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C++ selectively hiding a class

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I'm trying to figure out the best way to organize some classes in my game. Let's say I have two classes, CPublic and CHidden: class CPublic { ... private: CHidden * m_Hidden; }; class CHidden { ... private: // hide the constructor CHidden(); // only let CPublic have access to the constructor friend class CPublic; }; As implied above, I only want CPublic to be able to create instances of CHidden, but I still want other classes to be able to use instances. Is this the best way to go about doing this? I don't particularly like it because the "friend" notification also allows CPublic to have access to CHidden's private data members... Thanks! [edited by - tls284 on March 26, 2003 12:34:48 PM]

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Guest Anonymous Poster
quote:
Original post by tls284
I don''t particularly like it because the "friend" notification also allows CPublic to have access to CHidden''s private data members...

Thanks!



So what''s the problem with that? While it is usually considered bad practice if done too often, don''t let some narrow-minded OOP theory get in the way of you solving your problem, which is all that matter in the end anyways, right?

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class CHidden
{
public:
CHidden(int x = 0);
};

//in cpp, hidden from the cruel world:


CHidden::CHidden(int x) {
assert(x == 34689276);
}

And then you can only instantiate it only by knowing the secret id.

Just kidding. I think Dobbs is correct. Don''t try building too many walls for yourself. Put in class documentation: "Clients shouldn''t instantiate this" and leave it at that.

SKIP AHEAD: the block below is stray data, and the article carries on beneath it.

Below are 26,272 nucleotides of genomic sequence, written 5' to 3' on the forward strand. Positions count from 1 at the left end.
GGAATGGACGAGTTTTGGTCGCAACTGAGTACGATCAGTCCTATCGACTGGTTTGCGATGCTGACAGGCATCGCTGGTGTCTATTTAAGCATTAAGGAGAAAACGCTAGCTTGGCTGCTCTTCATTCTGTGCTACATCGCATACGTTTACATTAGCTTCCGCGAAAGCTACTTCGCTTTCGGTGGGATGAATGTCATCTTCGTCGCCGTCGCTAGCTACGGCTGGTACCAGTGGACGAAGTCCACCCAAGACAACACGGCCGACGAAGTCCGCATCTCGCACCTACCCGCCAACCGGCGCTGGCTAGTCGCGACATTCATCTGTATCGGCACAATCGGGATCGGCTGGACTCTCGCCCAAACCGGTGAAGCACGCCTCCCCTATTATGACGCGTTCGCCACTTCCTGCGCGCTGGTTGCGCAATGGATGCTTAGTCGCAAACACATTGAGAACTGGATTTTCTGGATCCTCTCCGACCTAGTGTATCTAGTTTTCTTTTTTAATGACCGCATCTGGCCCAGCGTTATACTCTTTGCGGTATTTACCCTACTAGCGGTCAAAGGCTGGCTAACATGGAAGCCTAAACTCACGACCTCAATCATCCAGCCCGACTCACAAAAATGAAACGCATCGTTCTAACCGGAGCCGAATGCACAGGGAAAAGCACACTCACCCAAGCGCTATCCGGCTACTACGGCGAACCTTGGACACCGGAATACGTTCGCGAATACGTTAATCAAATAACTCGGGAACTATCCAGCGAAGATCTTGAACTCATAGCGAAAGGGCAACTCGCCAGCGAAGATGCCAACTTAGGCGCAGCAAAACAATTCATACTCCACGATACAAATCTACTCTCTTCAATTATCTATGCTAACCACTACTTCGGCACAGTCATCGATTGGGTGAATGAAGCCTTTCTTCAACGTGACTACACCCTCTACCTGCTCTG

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Don''t worry about it, I think everyone goes through an over-engineered code phase

I can''t remember my C++ class/scoping rules... can you work with instances of a nested class outside its containing class? I think Java can do something like that.

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class Public
{

private: // or protected:

class Hidden
{
// ...

};

// ...


};



EDIT: wrote code instead of source for the tag name :-( I do that a lot!

-SniperBoB-


What if The Matrix was recursive?

[edited by - snprbob86 on March 26, 2003 2:58:18 PM]

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An obvious problem with that code is he wants outside classes to be able to use instances of the nested class. Since the nested class is private they can''t. I don''t have a C++ compiler in front of me, so can someone tell me if public nested classes can be seen by other classes? All the info I''ve found about nested classes on Google seems to relate to how broken and buggy various compilers are in supporting them.

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I did something like this when I made a factory-pattern-style construct. I had a "manager class" with a method CreateEffect that took a string with the effect type, which created an object with the appropriate type. Each effect type''s constructor was private, with the manager class set as friend.

This keeps all the object creation logic in one place. Note that this is my personal interpretation of the factory pattern, I didn''t read the book.

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Grul - yeah that''s pretty much what I''m doing actually.

I have a sprite factory for my 2D game, which handles dynamically loading/unloading sprites as they''re needed as well as ensuring that there is only a single copy of the surface loaded into memory for all objects referencing it.

Thus the factory is making Sprites for calling objects, but I don''t want calling objects to be able to create sprites themselves.

Anyway, I''m rambling, thanks for the help everyone.

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